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Washington prepares to race two national teams at Windermere Cup

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Washington prepares to race two national teams at Windermere Cup

The Washington men's rowing team rows to a victory on the Montlake Cut on March 26. The long-awaited Windermere Cup begins Saturday, May 7. 

Let the good times roll.

That’s the theme surrounding the 36th annual Windermere Cup, scheduled for Saturday, May 7 at Montlake. Competing at the Windermere Cup this year will be both the Washington men’s and women’s team, the Dutch men’s national team, and the British women’s national team.

Both national teams were previously scheduled to row at the Windermere Cup in 2020; however, due to COVID-19, both teams had to wait two years for this event, and are eager to get out on the Montlake Cut.

“It’s been two years without these kinds of trips, these kinds of regattas for all the lads that we coach,” Peter Wiersum, the head coach for the Netherlands, said. “As coaches, we want to give our athletes amazing experiences, so we’re really grateful that we can give our athletes this kind of experience this weekend. We’re very eager to race UW — we’ve seen their name on that cup a lot of times and we're very eager to try to do something about that.”

Coverage of the 2022 Windermere Cup Press Conference

This will be the second time that the men’s team from the Netherlands has participated in the Windermere Cup, with their first appearance being back in 1994, where they finished in second place. 

For Great Britain’s women’s team, it will be their fourth time competing, having won the race once and finishing in second during other appearances. 

While the Huskies’ men’s team is ranked No. 5 in the country, UW men’s head coach Michael Callahan noted that there is room for improvement. After a disappointing showing against Cal two weekends ago, the Huskies will look to regain some momentum. 

In order to do that, not only do they have to work on improving the mechanics and technical work of rowing, the Huskies will also have to row as a team instead of as eight individuals in one boat.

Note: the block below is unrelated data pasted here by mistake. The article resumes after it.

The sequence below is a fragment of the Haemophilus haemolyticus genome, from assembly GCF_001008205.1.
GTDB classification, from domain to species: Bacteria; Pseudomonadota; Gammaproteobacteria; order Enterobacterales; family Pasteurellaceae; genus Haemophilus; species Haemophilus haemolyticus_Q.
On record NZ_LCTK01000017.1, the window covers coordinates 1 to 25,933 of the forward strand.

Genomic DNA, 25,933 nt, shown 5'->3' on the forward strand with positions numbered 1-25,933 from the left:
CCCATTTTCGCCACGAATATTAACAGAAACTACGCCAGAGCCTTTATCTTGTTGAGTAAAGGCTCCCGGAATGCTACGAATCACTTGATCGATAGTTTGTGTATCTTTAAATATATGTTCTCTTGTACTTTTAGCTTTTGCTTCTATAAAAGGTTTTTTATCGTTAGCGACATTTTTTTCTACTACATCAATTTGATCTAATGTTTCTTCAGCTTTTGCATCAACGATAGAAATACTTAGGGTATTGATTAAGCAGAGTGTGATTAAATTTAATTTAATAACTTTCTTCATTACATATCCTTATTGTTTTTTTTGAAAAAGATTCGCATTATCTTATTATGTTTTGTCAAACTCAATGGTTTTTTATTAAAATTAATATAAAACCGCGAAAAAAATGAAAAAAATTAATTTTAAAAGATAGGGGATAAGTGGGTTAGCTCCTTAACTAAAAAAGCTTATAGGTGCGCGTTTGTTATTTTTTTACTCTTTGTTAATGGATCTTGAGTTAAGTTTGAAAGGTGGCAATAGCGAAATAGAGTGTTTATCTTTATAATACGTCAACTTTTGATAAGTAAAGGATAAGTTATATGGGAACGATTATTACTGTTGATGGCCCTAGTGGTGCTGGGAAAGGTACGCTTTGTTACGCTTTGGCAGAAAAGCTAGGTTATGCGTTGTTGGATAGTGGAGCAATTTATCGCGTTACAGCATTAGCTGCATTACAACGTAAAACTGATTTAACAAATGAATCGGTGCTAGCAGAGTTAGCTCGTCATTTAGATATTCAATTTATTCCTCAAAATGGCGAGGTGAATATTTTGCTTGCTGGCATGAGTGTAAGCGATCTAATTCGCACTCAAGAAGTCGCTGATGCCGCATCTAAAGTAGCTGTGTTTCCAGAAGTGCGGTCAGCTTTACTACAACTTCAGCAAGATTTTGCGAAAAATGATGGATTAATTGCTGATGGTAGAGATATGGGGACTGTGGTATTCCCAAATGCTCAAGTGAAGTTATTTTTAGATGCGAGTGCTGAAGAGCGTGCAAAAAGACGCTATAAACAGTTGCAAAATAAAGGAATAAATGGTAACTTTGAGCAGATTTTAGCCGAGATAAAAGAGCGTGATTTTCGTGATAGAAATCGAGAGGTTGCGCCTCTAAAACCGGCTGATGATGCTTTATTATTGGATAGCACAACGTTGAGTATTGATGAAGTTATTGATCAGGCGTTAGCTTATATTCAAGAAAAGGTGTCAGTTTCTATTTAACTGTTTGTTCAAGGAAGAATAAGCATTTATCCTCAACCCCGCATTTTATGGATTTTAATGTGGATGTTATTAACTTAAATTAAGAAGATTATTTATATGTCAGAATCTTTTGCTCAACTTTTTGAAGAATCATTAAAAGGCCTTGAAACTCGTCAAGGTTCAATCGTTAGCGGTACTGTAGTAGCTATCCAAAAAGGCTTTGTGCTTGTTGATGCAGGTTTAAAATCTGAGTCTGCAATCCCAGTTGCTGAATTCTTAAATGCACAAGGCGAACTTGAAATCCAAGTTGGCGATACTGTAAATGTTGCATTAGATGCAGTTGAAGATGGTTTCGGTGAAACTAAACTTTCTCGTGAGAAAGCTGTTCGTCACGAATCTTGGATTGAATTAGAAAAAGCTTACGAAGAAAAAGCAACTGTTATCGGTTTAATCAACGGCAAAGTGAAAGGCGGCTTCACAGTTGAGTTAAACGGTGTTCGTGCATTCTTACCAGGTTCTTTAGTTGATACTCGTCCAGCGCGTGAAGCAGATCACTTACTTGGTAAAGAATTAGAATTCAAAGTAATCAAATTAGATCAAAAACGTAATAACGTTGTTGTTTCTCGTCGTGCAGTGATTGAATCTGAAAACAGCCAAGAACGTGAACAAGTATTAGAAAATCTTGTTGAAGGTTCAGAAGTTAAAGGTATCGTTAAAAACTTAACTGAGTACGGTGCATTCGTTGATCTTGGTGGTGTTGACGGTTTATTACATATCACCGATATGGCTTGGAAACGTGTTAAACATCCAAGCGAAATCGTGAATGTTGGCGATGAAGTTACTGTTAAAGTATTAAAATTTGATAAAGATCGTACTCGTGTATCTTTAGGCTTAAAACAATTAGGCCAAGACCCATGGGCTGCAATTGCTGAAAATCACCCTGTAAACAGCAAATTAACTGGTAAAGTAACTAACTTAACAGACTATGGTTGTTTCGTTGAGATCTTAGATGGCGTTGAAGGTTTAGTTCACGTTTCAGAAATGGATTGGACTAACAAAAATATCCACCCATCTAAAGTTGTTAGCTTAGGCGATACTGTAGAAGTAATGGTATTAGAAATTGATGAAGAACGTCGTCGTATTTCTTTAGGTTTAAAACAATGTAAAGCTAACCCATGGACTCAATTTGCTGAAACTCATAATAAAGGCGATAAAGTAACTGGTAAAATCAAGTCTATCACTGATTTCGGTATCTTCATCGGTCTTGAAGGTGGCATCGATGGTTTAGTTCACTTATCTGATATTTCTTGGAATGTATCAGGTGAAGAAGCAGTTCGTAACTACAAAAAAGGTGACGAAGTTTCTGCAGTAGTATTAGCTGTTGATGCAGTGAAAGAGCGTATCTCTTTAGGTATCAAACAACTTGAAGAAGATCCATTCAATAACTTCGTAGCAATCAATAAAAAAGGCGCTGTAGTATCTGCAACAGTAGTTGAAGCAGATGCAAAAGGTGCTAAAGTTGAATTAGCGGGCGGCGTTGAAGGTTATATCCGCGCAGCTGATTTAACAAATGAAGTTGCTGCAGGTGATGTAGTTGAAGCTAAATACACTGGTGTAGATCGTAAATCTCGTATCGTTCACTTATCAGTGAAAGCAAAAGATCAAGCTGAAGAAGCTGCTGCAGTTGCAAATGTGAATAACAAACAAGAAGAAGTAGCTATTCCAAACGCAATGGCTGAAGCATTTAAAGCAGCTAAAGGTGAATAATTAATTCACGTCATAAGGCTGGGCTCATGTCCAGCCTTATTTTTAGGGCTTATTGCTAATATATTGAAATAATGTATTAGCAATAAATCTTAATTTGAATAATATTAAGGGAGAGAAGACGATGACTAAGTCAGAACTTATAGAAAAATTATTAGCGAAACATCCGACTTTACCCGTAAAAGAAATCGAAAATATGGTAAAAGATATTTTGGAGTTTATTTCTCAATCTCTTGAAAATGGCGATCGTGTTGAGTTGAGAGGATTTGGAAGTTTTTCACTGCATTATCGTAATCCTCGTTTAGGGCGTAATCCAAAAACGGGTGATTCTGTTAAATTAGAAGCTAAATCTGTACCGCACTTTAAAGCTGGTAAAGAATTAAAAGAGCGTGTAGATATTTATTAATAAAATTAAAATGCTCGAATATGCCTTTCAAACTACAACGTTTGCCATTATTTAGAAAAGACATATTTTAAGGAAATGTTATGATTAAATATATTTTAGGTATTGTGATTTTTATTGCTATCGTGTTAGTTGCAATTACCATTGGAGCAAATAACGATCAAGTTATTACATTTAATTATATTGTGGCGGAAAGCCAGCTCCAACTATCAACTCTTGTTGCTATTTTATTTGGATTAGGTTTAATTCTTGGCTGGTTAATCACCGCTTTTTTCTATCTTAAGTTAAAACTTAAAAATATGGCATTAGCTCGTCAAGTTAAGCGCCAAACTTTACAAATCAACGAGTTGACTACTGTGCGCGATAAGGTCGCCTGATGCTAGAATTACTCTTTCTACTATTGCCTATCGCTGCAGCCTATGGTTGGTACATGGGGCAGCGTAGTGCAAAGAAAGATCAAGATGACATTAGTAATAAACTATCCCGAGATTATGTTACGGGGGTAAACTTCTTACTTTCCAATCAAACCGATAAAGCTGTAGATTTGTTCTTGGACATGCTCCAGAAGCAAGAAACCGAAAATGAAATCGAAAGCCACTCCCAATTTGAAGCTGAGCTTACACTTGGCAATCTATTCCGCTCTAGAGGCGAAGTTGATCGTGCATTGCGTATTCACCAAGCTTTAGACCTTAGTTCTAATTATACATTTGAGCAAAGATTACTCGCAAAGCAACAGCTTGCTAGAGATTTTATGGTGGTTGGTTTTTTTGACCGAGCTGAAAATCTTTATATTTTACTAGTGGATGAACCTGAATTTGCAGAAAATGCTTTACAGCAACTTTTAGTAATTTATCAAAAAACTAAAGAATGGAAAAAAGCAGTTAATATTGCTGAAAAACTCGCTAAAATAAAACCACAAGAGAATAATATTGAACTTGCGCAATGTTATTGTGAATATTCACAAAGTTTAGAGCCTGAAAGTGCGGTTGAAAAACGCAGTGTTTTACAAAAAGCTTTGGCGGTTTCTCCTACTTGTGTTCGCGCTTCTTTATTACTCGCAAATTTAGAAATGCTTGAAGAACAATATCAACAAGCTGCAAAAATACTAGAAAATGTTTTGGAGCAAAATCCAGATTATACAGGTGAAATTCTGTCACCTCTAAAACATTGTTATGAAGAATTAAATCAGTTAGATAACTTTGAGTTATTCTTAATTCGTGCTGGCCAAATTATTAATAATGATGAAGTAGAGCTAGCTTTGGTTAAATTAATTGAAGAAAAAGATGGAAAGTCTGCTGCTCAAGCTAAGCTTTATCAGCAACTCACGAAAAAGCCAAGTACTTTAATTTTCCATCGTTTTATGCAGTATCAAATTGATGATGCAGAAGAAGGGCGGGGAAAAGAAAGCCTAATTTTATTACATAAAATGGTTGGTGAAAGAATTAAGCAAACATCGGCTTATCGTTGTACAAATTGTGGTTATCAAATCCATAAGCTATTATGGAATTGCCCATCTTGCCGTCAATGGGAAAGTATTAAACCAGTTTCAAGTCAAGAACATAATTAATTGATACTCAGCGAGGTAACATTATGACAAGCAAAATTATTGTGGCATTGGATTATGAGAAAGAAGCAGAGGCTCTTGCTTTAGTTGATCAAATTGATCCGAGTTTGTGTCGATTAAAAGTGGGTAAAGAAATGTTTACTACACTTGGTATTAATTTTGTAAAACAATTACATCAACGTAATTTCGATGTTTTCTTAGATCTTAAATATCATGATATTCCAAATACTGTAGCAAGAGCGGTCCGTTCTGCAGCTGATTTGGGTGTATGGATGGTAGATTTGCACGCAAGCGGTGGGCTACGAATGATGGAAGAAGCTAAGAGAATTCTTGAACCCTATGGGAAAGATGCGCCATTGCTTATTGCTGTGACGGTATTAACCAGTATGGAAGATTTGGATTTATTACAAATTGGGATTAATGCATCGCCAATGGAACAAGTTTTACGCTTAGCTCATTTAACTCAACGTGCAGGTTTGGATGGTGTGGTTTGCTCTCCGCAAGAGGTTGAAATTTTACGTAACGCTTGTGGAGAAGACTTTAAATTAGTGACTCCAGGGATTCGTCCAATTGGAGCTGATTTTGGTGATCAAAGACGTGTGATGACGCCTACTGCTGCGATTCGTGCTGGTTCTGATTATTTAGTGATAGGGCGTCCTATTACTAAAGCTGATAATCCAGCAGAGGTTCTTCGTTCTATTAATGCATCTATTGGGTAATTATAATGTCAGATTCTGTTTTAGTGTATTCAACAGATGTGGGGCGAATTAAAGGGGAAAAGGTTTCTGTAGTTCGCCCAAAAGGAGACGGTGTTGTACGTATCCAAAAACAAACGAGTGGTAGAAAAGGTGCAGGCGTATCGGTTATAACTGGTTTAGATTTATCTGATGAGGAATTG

“We need more cohesion within the crew,” Callahan said. “We have a lot of individuals who are good, and the magic happens when individuals become one, and I don’t think we’ve done that. I think they really want to — it hasn’t been a lack of effort — it's almost been too much effort. What we’re looking for is a cohesive boat that has some synergy to it.”

On the women’s side, a major key to the races this weekend will be how healthy the team is. Health has been a major issue for UW’s women’s team with not only injuries, but also COVID-19 and other illnesses.

“A popular phrase in rowing is ‘any boat, any seat, any time,’” UW women’s head coach Yasmin Farooq said. “I’ve never felt like that was more important than this year, where literally at the start of the season … just putting out people who are viable … We raced people who learned how to row this year in the second varsity eight at the beginning of the season.” 

While not having your best rowers available can be a drawback, it can also be a positive, since younger, less experienced rowers can show the coaching staff what they’re capable of. This helps build their confidence, so that when it is time for them to lead the team, they can lean on these experiences and use them as a confidence boost. 

“The lineups have been evolving constantly — and they still are — so as you’re phasing people back in, what’s the common denominator?” Farooq said. “Toughness. Seriously, us being able to rely on one another — and the adversity that has been faced and sticking together and then just gutting it — I think that is going to be the key to the whole season. It’s different, but looking back at it, we’ve learned some incredible stuff, and it may be something that really at the end will be beneficial and help us in different ways.”

Races get underway at 10:15 a.m. However, Windermere Cup races take place much later, with the women’s varsity eight scheduled at 11:30 a.m. and the men’s varsity eight at 11:45 a.m.

Reach reporter Nathan Mathisen at Twitter: @NathanMathisen

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